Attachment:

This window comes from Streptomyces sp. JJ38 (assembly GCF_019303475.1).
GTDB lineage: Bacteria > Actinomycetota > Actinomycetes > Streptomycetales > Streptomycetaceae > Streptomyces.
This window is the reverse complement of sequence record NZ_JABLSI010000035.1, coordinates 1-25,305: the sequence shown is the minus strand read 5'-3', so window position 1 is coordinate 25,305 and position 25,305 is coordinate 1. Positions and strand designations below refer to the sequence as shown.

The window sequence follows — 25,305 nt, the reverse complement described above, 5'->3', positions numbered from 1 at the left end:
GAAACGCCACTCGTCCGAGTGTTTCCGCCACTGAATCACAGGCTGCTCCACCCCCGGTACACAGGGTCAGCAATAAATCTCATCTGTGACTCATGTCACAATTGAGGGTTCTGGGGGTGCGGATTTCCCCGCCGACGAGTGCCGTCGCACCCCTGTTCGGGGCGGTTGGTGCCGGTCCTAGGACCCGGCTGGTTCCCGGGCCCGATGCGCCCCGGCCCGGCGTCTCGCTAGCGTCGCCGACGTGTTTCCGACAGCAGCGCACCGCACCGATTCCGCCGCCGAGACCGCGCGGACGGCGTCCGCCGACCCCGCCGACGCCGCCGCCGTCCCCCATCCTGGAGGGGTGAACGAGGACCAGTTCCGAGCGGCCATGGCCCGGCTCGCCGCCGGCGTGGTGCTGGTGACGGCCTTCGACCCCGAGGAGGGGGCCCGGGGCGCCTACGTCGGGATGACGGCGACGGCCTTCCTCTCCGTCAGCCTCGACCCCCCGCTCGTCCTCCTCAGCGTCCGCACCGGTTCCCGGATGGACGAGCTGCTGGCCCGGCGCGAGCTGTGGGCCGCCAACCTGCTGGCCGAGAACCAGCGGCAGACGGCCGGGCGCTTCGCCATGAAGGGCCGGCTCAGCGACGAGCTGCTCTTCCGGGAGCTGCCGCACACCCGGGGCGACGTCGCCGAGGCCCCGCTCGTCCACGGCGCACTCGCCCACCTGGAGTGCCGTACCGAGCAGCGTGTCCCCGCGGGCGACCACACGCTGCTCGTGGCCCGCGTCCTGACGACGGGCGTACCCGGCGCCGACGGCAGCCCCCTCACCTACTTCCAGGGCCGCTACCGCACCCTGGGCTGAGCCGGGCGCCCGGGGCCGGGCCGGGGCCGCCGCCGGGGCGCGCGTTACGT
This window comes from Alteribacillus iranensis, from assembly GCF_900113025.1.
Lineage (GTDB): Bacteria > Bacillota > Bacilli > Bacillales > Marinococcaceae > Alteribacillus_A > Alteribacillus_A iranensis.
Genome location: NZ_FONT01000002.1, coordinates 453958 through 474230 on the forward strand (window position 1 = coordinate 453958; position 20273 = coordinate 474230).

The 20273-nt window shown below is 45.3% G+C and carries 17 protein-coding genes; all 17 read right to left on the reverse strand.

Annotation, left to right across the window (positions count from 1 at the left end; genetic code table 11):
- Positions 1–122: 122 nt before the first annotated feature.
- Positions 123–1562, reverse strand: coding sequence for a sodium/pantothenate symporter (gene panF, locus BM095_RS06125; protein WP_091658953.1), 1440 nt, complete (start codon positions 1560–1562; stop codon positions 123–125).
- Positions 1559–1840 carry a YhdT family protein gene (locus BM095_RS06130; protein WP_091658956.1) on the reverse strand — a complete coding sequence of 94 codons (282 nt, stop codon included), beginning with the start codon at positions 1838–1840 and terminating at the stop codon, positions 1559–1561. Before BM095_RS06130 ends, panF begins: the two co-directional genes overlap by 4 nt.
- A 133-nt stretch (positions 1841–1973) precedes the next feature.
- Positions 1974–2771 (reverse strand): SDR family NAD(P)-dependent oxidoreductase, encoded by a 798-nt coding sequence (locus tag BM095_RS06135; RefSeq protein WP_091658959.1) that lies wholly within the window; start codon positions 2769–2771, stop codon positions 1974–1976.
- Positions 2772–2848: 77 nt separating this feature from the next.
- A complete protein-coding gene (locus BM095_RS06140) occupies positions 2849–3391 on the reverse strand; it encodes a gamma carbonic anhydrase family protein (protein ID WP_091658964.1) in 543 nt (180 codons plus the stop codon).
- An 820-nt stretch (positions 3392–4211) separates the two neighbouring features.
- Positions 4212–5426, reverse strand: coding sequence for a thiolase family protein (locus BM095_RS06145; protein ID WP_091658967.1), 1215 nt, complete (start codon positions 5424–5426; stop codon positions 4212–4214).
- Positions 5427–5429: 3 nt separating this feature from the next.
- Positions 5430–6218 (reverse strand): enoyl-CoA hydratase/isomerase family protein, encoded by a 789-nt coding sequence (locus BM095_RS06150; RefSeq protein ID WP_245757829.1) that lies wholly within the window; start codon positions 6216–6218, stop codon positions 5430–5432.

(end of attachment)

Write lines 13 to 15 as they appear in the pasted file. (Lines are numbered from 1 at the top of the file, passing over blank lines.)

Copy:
- Positions 1559–1840 carry a YhdT family protein gene (locus BM095_RS06130; protein WP_091658956.1) on the reverse strand — a complete coding sequence of 94 codons (282 nt, stop codon included), beginning with the start codon at positions 1838–1840 and terminating at the stop codon, positions 1559–1561. Before BM095_RS06130 ends, panF begins: the two co-directional genes overlap by 4 nt.
- A 133-nt stretch (positions 1841–1973) precedes the next feature.
- Positions 1974–2771 (reverse strand): SDR family NAD(P)-dependent oxidoreductase, encoded by a 798-nt coding sequence (locus tag BM095_RS06135; RefSeq protein WP_091658959.1) that lies wholly within the window; start codon positions 2769–2771, stop codon positions 1974–1976.